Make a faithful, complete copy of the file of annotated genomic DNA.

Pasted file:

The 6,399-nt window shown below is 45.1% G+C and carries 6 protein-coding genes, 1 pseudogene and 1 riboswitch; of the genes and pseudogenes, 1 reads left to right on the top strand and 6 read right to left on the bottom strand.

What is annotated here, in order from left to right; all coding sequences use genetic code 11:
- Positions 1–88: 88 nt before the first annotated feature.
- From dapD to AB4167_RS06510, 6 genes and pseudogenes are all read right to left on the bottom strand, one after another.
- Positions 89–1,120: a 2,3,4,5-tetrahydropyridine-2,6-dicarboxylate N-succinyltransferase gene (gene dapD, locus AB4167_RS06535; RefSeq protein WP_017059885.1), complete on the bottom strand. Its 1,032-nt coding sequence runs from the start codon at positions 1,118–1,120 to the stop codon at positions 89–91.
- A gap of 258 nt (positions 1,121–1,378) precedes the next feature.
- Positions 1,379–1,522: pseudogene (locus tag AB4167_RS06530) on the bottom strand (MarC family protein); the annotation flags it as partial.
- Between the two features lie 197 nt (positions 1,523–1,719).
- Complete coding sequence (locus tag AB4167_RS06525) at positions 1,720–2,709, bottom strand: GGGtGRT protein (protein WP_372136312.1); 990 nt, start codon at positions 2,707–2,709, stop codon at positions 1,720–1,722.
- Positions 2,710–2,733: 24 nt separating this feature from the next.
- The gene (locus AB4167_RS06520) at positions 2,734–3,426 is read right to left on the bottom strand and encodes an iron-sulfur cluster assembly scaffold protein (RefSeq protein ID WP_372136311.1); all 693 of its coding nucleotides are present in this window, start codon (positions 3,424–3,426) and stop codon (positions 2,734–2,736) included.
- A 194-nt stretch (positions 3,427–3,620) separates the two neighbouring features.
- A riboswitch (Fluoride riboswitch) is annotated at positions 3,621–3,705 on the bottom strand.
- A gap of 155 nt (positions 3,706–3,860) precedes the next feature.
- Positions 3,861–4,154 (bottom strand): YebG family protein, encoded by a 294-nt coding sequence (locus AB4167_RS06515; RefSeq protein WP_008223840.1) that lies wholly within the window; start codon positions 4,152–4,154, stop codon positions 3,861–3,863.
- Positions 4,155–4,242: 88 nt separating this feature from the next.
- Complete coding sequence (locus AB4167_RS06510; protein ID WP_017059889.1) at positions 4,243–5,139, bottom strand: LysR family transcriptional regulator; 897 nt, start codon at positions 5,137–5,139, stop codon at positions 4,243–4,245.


The 6,399-nt window shown below is 45.1% G+C and carries 6 protein-coding genes, 1 pseudogene and 1 riboswitch; of the genes and pseudogenes, 1 reads left to right on the top strand and 6 read right to left on the bottom strand.

What is annotated here, in order from left to right; all coding sequences use genetic code 11:
- Positions 1–88: 88 nt before the first annotated feature.
- From dapD to AB4167_RS06510, 6 genes and pseudogenes are all read right to left on the bottom strand, one after another.
- Positions 89–1,120: a 2,3,4,5-tetrahydropyridine-2,6-dicarboxylate N-succinyltransferase gene (gene dapD, locus AB4167_RS06535; RefSeq protein WP_017059885.1), complete on the bottom strand. Its 1,032-nt coding sequence runs from the start codon at positions 1,118–1,120 to the stop codon at positions 89–91.
- A gap of 258 nt (positions 1,121–1,378) precedes the next feature.
- Positions 1,379–1,522: pseudogene (locus tag AB4167_RS06530) on the bottom strand (MarC family protein); the annotation flags it as partial.
- Between the two features lie 197 nt (positions 1,523–1,719).
- Complete coding sequence (locus tag AB4167_RS06525) at positions 1,720–2,709, bottom strand: GGGtGRT protein (protein WP_372136312.1); 990 nt, start codon at positions 2,707–2,709, stop codon at positions 1,720–1,722.
- Positions 2,710–2,733: 24 nt separating this feature from the next.
- The gene (locus AB4167_RS06520) at positions 2,734–3,426 is read right to left on the bottom strand and encodes an iron-sulfur cluster assembly scaffold protein (RefSeq protein ID WP_372136311.1); all 693 of its coding nucleotides are present in this window, start codon (positions 3,424–3,426) and stop codon (positions 2,734–2,736) included.
- A 194-nt stretch (positions 3,427–3,620) separates the two neighbouring features.
- A riboswitch (Fluoride riboswitch) is annotated at positions 3,621–3,705 on the bottom strand.
- A gap of 155 nt (positions 3,706–3,860) precedes the next feature.
- Positions 3,861–4,154 (bottom strand): YebG family protein, encoded by a 294-nt coding sequence (locus AB4167_RS06515; RefSeq protein WP_008223840.1) that lies wholly within the window; start codon positions 4,152–4,154, stop codon positions 3,861–3,863.
- Positions 4,155–4,242: 88 nt separating this feature from the next.
- Complete coding sequence (locus AB4167_RS06510; protein ID WP_017059889.1) at positions 4,243–5,139, bottom strand: LysR family transcriptional regulator; 897 nt, start codon at positions 5,137–5,139, stop codon at positions 4,243–4,245.